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a child in the park

this was no ordinary park, mind you: there were no swings or children laughing; there were different children there. There was recreation: tennis, the pool, and a maze of streets for bicycles and long walks; surrounded by rows of prefabricated homes, each with one little palm tree by the driveway.
People drove golf carts around in the park, or large tricycles, or older couples would walk together just as it was beginning to turn to dusk and long shadows from tree-tops cris-crossed over the streets. In the afternoons, the women in the pool would wear hats and sunglasses, lean against the sides, swing legs in the warm water.
I remember the summer afternoons when it rained in Florida, and after the rain I would go out in the puddles in my roller skates, skate through them, feet soaking wet.
There was even a street named after me in the park, and at the end of Jan Drive there was a pond. I spent hours there, playing imaginary games, pretending I was grown-up, feeding the ducks, watching the fish swim around near the rocks at my feet, looking for the turtles, listening to the wind.
Oh, I remember Mr. Whorall, how he would walk onto his driveway every time I was playing tennis across the street. He would watch me, tell me how I was getting better at the game every time he saw me. And there was also Mrs. Rogers, who lived up the street from me. She saw me riding my bicycle by one day just before Halloween. She invited me in to help carve a pumpkin. Every year she bought me a Christmas present. The sweetest woman. The most beautiful woman.
And there was Ira and Betty Wiggins, who lived on the next street, Sand Drive, with a sign in front of their house that said, “The Wiggins’ Wigwam.” They had a hammock on their porch, and art so beautiful, so colorful on their walls. They lived in Panama for years, he used to be a doctor. So many things collected from all their travel. They both knew so much, they both loved life. Once they saw me and asked if I wanted to catch a lion. They then went to the side of the road, and with a spoon pulled an ant lion from the top of a sand hill. So many secrets. Every night Ira could be found with cue holder, decorated with Panamanian art, at the pool table, playing my father, or another man who died years ago. I remember that man telling me that when I was younger he would watch me on Easter Sunday, me in my pastel dress, by myself, spinning, dancing in the streets. He remembered me dancing. This is his memory, how he thought of me.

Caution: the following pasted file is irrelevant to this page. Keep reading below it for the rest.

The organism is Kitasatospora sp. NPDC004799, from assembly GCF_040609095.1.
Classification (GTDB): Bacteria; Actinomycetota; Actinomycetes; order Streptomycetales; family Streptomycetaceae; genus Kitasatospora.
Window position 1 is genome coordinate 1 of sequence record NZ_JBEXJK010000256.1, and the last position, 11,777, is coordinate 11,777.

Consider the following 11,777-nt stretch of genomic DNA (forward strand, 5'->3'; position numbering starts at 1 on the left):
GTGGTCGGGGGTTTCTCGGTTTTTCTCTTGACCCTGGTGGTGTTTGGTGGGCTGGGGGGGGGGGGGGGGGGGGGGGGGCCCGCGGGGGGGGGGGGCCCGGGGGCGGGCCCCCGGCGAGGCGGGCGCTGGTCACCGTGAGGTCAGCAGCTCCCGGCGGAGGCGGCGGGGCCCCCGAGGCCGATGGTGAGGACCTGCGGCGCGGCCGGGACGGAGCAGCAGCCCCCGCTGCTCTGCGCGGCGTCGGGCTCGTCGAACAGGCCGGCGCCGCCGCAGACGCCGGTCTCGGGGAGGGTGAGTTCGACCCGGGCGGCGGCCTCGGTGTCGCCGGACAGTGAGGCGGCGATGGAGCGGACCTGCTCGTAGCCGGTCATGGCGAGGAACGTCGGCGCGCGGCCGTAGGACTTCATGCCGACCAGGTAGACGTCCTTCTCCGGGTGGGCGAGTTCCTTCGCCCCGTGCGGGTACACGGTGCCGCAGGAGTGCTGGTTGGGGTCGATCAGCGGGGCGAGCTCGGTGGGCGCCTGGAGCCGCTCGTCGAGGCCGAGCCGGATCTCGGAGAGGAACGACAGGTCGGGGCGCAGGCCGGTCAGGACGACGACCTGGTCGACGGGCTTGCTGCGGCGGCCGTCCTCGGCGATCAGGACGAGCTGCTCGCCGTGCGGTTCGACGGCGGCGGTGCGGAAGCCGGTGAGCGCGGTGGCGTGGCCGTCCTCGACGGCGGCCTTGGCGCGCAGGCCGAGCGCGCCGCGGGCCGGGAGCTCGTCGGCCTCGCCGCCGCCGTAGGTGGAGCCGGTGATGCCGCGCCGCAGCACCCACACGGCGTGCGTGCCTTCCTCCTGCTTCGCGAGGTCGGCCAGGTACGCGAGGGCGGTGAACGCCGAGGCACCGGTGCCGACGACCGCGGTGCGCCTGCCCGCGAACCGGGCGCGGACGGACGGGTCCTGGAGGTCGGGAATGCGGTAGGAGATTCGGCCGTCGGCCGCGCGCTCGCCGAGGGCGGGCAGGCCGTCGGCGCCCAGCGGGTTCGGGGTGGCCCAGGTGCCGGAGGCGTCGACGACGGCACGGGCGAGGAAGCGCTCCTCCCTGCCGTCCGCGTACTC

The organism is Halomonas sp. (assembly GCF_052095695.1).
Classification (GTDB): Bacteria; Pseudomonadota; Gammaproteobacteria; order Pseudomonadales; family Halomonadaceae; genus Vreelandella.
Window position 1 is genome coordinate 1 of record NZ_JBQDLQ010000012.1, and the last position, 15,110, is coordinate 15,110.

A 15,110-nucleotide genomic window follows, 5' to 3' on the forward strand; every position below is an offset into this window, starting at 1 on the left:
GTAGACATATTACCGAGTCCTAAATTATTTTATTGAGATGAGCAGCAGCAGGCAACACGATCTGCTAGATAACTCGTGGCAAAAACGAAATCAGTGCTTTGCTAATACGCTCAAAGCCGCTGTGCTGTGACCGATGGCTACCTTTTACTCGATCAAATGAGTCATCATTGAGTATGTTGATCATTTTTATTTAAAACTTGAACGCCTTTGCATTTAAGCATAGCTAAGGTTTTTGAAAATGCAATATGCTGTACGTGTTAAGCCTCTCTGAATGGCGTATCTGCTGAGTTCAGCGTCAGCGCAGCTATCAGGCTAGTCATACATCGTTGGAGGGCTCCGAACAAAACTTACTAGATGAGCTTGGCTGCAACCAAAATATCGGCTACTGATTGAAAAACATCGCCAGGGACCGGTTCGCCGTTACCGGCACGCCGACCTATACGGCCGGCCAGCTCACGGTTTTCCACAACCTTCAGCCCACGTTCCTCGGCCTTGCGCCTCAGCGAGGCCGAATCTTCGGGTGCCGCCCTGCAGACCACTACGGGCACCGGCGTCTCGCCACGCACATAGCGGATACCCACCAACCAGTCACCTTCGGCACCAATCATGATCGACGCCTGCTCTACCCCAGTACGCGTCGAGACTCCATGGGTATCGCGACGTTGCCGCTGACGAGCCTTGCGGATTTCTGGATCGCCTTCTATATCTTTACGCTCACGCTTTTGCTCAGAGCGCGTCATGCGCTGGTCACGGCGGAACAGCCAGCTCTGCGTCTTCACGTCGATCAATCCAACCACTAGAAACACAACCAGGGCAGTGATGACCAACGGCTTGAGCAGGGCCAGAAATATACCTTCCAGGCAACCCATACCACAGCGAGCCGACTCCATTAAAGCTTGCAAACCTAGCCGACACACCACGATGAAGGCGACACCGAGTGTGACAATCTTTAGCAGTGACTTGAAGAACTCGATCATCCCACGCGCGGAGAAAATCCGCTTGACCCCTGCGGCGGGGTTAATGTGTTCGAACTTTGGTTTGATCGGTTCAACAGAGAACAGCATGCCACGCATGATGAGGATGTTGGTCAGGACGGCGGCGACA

And I remember the McKinleys, Pete and Lindy, another beautiful pair who talked of Mexico, of all the places they’d gone, all the things they had seen. So many times I would visit them just to hear them talk. And Pete would try to stump me with an intellectual riddle every time I sat with him; he would ask me about astronomy, what I had learned in my classes since the last time I visited the park. Sometimes they would take me to their country club, play on tennis courts made of clay, how strange it felt on my feet through my tennis shoes.
It was like another world there. The park was where I spent my Christmases, my Easters. I remember swimming in the pool, a week shy of thirteen, when my parents told me I was an aunt. Now I talk to my sister on the phone, she asks me if I remember so-and-so from Palos Avenue, from Blue Skys Drive. The couple that had the ornate rock garden in their front yard, or the snow shovel against their light post with the words “rust in peace” painted in white on the metal. Yes, I say, I remember them. Well, so-and-so passed away last week, she says. Heart attack. This is what it comes down to, I think, all these memories are slowly disappearing. So many memories. Where there are palm trees everywhere. It was my other world, my other life, another lifestyle, another everything. This was not an ordinary park, but the children were so much smarter, and still so full of life. So much to teach. So little time.




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Chicago poet Janet Kuypers
on all art and all writings on this site completed
before 6/6/04. All rights reserved. No material
may be reprinted without express permission.

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